Opposition leader Vladimir Neklyayev detained in Belarus - news agency directorWorld March 25, 5:33
Russia submits amicus curiae brief to US Supreme CourtRussian Politics & Diplomacy March 25, 3:34
Russia, China suggest for UN SC to adopt resolution on chemical terrorism threatRussian Politics & Diplomacy March 25, 3:23
Russian lawmaker compares European Union to Soviet UnionRussian Politics & Diplomacy March 25, 3:16
Russian emergencies ministry says fire at Kazan’s gunpowder factory fully extinguishedWorld March 25, 3:01
Relations btw US, Russia worst over half-century - Lukin quoting KissingerRussian Politics & Diplomacy March 25, 2:58
Russia suggests setting up international coalition for demining operations in SyriaRussian Politics & Diplomacy March 25, 1:08
One person dies in fire at gunpowder factory in Russia's KazanWorld March 24, 21:47
Russia's 'Gentlefan' baton passed on to Krasnodar ahead of Cote d’Ivoire friendlySport March 24, 21:34
SOFIA, February 22 (Itar-Tass) — Bulgarian-born Russian singer and producer Philipp Kirkorov denied copyright infringement claims filed by the Bulgarian composers, his spokeswoman Olga Alexeyeva told Itar-Tass on Wednesday.
Four composers - Alexander Saveliev, Dimitar Penev, Ivan Peev, and Nayden Andreev - claim copyright damages from Kirkorov, who did not pay royalties for their songs.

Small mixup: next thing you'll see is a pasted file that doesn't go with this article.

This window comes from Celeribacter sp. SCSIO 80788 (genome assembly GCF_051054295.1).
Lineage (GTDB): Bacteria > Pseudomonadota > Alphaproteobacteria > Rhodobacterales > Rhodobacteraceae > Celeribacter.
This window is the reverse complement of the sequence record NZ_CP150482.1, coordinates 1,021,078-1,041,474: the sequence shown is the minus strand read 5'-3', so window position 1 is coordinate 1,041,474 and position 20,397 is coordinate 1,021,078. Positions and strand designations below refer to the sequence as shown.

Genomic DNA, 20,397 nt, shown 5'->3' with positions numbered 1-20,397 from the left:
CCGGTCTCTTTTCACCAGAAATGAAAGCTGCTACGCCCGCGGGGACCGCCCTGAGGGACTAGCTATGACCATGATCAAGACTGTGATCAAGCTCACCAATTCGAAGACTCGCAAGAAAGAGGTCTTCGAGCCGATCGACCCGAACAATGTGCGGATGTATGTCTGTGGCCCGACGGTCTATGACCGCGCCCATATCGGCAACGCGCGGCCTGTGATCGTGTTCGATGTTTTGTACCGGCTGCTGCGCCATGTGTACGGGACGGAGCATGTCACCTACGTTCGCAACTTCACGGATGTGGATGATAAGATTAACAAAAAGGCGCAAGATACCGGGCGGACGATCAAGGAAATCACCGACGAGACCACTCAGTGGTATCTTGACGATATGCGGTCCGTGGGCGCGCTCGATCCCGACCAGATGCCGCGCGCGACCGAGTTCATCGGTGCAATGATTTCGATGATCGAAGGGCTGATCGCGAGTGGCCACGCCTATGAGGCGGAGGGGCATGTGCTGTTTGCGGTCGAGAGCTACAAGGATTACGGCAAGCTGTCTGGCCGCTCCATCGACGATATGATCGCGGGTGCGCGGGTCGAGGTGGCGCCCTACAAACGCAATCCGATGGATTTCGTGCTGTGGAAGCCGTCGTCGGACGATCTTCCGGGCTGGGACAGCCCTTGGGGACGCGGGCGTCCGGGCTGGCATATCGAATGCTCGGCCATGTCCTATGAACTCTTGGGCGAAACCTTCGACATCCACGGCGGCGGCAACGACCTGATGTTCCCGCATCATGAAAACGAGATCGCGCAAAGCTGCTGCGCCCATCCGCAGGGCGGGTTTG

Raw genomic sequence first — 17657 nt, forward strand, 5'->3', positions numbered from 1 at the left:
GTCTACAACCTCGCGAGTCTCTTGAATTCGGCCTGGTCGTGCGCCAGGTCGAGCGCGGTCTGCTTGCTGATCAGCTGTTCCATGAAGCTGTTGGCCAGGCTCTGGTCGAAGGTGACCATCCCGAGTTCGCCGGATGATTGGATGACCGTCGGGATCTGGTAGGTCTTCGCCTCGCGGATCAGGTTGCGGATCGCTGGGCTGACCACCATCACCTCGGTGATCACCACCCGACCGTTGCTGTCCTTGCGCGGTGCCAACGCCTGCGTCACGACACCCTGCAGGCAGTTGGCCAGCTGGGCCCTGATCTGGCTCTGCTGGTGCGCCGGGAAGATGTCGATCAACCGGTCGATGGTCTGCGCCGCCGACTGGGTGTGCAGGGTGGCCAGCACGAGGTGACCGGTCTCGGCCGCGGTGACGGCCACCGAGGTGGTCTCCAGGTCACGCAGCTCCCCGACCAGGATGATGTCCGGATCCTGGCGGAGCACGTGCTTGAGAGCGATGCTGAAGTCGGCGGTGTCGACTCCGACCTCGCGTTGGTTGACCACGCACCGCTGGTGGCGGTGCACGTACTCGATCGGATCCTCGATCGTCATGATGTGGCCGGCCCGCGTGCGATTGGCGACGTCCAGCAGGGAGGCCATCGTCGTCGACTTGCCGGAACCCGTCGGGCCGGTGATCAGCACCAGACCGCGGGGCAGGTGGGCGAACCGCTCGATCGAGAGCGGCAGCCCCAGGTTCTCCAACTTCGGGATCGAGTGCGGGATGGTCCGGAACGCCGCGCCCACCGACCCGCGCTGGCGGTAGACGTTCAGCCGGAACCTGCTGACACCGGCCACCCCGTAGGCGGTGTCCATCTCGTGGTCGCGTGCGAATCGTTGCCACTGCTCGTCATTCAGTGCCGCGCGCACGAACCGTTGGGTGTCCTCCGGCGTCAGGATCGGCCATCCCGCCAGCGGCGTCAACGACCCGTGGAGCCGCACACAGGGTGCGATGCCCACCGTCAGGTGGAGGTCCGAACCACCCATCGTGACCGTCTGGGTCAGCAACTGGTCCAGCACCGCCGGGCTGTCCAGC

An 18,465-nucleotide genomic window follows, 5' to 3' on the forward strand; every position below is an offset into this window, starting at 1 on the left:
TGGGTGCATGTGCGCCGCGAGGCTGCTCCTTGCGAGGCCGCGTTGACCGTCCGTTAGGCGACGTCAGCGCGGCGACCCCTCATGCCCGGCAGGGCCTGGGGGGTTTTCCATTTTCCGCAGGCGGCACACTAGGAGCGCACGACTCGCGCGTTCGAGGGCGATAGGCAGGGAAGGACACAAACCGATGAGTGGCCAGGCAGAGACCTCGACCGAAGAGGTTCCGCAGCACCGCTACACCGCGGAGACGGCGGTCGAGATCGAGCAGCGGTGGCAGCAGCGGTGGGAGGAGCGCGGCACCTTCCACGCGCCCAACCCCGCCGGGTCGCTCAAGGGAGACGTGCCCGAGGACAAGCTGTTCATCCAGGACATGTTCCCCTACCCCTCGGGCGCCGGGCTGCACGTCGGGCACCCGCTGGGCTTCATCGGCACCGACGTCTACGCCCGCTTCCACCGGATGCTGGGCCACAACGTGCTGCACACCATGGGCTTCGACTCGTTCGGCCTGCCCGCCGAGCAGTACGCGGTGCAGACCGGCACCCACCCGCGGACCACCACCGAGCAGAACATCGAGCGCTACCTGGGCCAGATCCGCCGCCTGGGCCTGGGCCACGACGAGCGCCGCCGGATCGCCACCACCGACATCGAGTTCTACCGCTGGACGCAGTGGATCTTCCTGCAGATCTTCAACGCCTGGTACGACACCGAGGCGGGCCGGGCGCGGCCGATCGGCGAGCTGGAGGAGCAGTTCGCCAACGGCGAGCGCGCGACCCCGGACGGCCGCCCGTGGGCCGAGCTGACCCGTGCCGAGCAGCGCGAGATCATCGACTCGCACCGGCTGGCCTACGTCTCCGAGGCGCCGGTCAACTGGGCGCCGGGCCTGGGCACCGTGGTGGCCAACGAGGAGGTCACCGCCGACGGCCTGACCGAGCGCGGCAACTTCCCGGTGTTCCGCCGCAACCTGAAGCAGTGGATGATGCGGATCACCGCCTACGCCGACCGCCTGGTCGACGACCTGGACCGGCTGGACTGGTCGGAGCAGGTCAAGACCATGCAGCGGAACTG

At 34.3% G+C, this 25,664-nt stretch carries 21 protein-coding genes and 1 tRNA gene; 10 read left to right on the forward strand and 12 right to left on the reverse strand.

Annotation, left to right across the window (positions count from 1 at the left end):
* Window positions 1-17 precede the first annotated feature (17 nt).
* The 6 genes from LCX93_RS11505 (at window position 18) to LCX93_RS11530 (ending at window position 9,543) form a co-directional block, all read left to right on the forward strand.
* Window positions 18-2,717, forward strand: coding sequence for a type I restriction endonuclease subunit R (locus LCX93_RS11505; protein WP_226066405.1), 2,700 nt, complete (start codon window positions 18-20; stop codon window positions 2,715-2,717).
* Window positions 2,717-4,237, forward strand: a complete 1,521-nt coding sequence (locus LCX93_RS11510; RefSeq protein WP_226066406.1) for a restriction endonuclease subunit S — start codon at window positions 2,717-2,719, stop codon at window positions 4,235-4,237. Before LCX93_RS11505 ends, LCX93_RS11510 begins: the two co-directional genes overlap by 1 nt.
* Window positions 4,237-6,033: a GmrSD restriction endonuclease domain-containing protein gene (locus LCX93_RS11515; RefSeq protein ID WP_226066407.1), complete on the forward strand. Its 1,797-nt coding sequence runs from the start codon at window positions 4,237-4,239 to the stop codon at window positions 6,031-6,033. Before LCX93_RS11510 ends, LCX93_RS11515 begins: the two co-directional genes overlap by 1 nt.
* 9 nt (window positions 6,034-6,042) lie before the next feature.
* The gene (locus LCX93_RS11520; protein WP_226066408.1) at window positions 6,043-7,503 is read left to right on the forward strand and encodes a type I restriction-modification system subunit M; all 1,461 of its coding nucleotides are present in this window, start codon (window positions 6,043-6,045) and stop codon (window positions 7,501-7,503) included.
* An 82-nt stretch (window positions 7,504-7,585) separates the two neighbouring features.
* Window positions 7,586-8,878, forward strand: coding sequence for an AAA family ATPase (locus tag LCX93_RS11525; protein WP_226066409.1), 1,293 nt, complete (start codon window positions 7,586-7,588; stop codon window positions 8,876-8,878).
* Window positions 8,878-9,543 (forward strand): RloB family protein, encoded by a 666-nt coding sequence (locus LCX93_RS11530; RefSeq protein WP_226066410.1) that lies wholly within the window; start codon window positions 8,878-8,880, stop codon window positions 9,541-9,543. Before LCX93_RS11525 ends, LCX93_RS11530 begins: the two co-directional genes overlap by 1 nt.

“The singer has been signing these songs during his tours and distributing audio albums for many years without the authors’ permission,” said Chavdar Gagov, a spokesman for the non-governmental organization European Society for Human Rights Protection – Bulgaria that will represent composers’ rights in courts.
“I do not even personally know these authors,” Kirkorov said.
The singer’s spokeswoman explained that Kirkorov had not performed the composers’ songs at his concert tours for over 20 years.
“In line with the effective laws the royalties from recordings on CDs should be paid by a company that produces them. In this case this is Melodiya record company. Philipp Kirkorov has no relation to this situation,” Alexeyeva said.
“Philipp has never had problems with his songs’ authors, among whom are famous composers and poets,” she said expressing bewilderment why this issue emerged only now.
“Maybe, this is linked with Kirkorov’s concert tour to Bulgaria and Europe that will begin in summer,” the spokeswoman said.
Under Bulgaria’s laws persons violating intellectual property rights may face from three to eight years in prison.
Sofia city prosecutor’s office is investigating the case.